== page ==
Friday, October 2, 2015

Prattville Dragoons Camp Meeting for September 2015 - Confederate Memorial Park

Camp 1524 had another outstanding monthly meeting on Thursday September 10th with approximately 45 people present. Confederate Memorial Park Director Bill Rambo  shared the history of the Park and Old Soldier’s Home from its inception in 1902 until the present. Rambo kept everyone entertained with laughter throughout while educating all in the park’s history.

The Alabama Confederate Soldiers' Home was founded by Capt. Jefferson Falkner and Thomas Goode Jones (a post-War governor of Alabama), creating the United Confederate Veterans camp in Montgomery expressly to establish the Confederate Veterans Home.  The first cabin was built around 1902, the E.L. Moore cottage and a number of additional buildings were also constructed as the first veterans moved into the homes.  There was such an overwhelming response by Confederate veterans wishing to move there that Falkner decided in 1903 to hand over administration of the Home to the state. There were six commandants in the history of the Home, the first three were former Confederate officers, and the last three were doctors.

There was a 25 bed hospital which was full from the outset and it included a screened porch around the lower floor where additional beds could be situated.  Each cottage slept eight, two in each bedroom, and all had the same floorplan. A mess hall was constructed which had a dairy barn on its lower level. Memorial Hall was a central building constructed of massive timbers supporting the porch and housed a library, commandant's office, a special room for the United Daughter of the Confederacy visitors, an auditorium upstairs.  The Hall was the scene of the "last casualty of the War" when a Yankee veteran visited the Home and after fraternizing with some of the Confederate veterans attempted to toast General Sherman when one of the octogenarian Confederate veterans rose and attempted to punch the Yankee, fell down the porch stairs, breaking a few ribs and subsequently died of pneumonia while convalescing in the hospital.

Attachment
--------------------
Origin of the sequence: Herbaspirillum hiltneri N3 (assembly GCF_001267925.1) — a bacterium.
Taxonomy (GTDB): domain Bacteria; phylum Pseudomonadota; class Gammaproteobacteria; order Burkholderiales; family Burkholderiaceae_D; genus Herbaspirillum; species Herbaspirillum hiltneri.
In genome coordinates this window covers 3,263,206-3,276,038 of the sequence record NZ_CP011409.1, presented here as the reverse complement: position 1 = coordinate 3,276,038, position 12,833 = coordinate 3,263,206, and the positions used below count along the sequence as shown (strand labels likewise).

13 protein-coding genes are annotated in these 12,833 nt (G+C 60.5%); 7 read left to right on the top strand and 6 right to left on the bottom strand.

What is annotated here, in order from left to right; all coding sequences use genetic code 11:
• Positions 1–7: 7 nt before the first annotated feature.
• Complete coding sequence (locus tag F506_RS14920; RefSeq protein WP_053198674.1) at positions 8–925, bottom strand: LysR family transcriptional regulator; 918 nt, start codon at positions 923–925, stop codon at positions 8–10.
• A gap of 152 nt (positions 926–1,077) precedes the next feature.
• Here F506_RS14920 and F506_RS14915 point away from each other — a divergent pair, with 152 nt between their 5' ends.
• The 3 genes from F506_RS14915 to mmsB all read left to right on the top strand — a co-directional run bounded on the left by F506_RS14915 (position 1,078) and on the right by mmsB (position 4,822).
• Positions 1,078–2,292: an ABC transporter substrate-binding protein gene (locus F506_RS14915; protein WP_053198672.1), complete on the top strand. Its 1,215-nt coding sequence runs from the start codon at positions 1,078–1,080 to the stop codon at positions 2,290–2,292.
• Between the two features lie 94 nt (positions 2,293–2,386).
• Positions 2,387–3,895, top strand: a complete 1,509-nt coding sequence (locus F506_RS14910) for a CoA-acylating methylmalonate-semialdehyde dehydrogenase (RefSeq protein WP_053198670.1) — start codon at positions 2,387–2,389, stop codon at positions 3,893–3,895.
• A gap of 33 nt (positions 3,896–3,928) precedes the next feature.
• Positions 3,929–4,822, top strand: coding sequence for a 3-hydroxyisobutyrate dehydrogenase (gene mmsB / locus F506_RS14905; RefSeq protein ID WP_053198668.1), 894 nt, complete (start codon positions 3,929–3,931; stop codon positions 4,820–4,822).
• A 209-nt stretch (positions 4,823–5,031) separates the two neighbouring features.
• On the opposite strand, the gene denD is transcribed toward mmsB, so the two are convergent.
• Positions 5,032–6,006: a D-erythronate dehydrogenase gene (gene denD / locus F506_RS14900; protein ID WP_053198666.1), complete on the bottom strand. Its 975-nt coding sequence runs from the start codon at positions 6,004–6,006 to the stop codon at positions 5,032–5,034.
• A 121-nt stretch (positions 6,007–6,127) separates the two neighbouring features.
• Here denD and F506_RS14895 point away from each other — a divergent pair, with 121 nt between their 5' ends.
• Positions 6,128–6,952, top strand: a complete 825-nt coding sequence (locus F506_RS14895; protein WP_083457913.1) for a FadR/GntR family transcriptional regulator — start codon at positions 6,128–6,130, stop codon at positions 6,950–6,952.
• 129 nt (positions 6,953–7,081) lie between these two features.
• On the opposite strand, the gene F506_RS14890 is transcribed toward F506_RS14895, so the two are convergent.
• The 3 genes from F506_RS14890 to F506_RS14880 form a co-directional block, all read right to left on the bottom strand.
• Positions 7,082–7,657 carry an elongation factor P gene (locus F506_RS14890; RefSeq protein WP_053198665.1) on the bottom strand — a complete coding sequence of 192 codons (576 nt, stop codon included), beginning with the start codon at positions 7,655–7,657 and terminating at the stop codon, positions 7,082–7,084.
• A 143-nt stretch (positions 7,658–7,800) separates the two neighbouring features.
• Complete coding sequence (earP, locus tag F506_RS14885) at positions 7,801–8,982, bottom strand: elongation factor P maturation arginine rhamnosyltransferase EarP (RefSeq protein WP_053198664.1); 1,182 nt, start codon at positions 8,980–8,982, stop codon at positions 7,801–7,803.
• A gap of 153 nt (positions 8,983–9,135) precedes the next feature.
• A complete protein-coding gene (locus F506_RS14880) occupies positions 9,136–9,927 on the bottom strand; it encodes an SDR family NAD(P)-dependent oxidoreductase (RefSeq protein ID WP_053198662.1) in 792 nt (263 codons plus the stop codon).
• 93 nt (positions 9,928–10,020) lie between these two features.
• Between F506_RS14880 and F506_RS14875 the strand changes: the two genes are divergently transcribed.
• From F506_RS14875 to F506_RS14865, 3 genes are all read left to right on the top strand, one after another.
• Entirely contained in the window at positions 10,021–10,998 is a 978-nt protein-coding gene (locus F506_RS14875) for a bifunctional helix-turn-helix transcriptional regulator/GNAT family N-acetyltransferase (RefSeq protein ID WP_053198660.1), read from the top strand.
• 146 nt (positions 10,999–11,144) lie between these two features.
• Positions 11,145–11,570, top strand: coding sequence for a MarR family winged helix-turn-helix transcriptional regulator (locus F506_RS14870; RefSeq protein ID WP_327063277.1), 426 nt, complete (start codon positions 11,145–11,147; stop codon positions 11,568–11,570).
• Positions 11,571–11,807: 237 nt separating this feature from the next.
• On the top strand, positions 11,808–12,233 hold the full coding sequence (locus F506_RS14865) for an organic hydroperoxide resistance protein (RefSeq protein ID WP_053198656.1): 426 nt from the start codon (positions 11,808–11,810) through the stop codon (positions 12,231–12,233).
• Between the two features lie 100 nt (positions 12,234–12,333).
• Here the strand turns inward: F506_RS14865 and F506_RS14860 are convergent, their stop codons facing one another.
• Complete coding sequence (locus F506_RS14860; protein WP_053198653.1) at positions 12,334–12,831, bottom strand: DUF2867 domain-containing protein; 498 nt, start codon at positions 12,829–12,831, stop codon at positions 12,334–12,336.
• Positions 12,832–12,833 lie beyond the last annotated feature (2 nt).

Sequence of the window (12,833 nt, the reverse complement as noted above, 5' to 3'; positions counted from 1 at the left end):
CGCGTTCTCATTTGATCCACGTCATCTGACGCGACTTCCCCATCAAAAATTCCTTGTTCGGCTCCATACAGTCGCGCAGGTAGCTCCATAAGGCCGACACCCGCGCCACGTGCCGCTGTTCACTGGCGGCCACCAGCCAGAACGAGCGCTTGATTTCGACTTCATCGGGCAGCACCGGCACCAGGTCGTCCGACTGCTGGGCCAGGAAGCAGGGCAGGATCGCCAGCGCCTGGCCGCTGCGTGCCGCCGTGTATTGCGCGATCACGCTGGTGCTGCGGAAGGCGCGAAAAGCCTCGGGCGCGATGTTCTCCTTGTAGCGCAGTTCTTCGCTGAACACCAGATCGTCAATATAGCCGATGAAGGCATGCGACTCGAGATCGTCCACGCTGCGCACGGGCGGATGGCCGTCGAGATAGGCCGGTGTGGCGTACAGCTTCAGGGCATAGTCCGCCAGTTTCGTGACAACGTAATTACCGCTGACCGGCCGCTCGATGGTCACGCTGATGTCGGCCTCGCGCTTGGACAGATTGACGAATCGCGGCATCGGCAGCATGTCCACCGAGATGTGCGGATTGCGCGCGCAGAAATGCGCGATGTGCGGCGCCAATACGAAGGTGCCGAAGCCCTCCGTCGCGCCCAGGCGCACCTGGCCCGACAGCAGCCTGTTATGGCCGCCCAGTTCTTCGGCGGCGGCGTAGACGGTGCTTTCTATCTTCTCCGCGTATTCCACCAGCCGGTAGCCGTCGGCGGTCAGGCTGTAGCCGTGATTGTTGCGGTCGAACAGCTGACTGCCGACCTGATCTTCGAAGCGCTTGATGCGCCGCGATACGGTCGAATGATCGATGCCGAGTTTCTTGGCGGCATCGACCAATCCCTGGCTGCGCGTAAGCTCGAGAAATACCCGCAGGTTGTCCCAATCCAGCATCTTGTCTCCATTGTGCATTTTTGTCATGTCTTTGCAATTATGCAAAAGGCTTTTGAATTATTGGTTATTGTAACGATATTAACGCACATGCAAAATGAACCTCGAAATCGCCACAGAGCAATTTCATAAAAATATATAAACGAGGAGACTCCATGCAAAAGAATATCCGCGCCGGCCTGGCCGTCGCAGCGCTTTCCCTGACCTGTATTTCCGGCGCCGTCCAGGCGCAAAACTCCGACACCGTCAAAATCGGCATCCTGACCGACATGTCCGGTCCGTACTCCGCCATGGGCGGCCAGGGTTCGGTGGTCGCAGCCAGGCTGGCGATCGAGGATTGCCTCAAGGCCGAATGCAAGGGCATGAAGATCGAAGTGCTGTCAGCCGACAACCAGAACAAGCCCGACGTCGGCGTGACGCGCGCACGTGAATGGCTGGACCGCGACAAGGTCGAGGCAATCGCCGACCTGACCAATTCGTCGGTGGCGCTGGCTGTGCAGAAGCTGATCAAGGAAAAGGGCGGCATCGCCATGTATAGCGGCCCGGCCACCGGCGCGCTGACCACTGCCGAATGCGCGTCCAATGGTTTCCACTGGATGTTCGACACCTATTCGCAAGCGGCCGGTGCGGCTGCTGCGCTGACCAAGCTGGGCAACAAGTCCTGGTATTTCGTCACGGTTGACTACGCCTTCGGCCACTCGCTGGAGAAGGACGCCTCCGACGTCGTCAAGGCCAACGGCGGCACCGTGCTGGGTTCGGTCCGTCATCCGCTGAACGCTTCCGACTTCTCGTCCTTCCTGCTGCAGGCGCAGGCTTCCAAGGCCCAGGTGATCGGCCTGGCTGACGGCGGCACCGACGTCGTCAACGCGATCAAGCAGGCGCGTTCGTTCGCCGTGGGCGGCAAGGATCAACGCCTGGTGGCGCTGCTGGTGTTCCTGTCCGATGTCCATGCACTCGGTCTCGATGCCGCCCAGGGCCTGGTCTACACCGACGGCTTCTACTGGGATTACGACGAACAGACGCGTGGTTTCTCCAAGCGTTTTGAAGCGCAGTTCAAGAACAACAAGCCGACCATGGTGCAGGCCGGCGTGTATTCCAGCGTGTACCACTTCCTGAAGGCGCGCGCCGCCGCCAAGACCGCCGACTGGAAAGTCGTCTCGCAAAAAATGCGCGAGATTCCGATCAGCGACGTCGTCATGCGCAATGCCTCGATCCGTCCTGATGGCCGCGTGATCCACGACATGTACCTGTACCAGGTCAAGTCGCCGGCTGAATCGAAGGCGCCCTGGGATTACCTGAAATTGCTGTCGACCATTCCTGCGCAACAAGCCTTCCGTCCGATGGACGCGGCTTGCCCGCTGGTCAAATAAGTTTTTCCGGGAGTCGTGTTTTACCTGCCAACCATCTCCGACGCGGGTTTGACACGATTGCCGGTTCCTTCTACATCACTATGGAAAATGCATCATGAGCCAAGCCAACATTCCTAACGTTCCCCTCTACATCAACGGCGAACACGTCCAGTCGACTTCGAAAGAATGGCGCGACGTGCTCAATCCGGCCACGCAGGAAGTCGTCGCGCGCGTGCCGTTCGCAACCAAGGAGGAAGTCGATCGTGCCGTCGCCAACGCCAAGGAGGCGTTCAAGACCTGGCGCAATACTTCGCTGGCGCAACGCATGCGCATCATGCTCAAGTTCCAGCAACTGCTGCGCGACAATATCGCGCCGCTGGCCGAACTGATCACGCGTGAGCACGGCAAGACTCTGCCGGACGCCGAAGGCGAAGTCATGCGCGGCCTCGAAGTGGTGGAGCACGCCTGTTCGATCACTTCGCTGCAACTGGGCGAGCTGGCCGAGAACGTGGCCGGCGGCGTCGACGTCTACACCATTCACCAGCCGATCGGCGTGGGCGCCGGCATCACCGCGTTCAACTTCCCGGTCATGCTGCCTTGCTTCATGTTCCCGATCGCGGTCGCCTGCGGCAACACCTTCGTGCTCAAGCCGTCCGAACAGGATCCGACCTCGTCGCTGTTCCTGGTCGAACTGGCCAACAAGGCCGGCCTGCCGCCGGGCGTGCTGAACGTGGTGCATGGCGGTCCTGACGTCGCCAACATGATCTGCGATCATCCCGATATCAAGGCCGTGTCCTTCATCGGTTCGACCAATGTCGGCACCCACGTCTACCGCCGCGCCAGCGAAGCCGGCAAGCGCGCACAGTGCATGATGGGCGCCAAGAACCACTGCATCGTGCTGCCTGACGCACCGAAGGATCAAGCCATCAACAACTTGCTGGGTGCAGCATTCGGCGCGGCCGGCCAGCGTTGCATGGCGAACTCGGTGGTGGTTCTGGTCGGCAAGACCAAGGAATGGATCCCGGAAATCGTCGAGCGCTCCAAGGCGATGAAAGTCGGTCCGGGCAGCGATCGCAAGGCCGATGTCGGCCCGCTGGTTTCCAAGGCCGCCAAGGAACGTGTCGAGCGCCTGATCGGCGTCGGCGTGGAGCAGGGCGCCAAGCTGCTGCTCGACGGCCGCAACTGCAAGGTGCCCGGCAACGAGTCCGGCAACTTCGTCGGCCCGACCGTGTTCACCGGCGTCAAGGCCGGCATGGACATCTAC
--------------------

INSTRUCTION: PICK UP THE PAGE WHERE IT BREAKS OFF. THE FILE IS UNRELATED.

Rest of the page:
In 1939 the last widows were moved from the Home to Montgomery and when the local lumber mill closed, the surrounding community of Mountain Creek disappeared.  Between 1939 and the 1960s, the state was supposed to care for the old Home through the Forest and Soil Conservation Department but it fell into disrepair including trees growing in the cemeteries. Near 300 Confederate veterans are buried in the two cemeteries, originally staked by wooden markers which were replaced by stone markers placed by the UDC starting in 1912.  In 1925, Capt. Falkner's remains were moved to the Cemetery #2.  In 1965, Governor Wallace established Confederate Memorial Park which continues today.  The park includes a Sons of Confederate Veterans research library. A museum was completed in 2001 and opened in 2007 after resistance from Auburn University historians who sought to stifle the Southern perspective presented in the museum as 90% of the text found in the museum are letters, words from actual Confederate veteran residents. Governor Riley finally ordered the museum opened.  The museum is divided into period rooms, the War period including the Battle of Selma which includes an historic Spencer repeating rifle and, a veterans period room. 

Four new members to the Dragoons were sworn in including Wayne Killingsworth, Daniel Killingsworth, Cody Simon and David Saffold. Several more applications are still pending at National SCV Headquarters.  More applications were also received from potential members and assistance provided to others with the application process.

Commander Waldo announced the work day at Indian Hill Cemetery Saturday the 12th and other important camp business and also announced a trial meeting at a different venue in October or November.
Commander Waldo, Wayne and Daniel Killingsworth, Cody Simon and David Saffold

Bill Rambo

No comments:

Post a Comment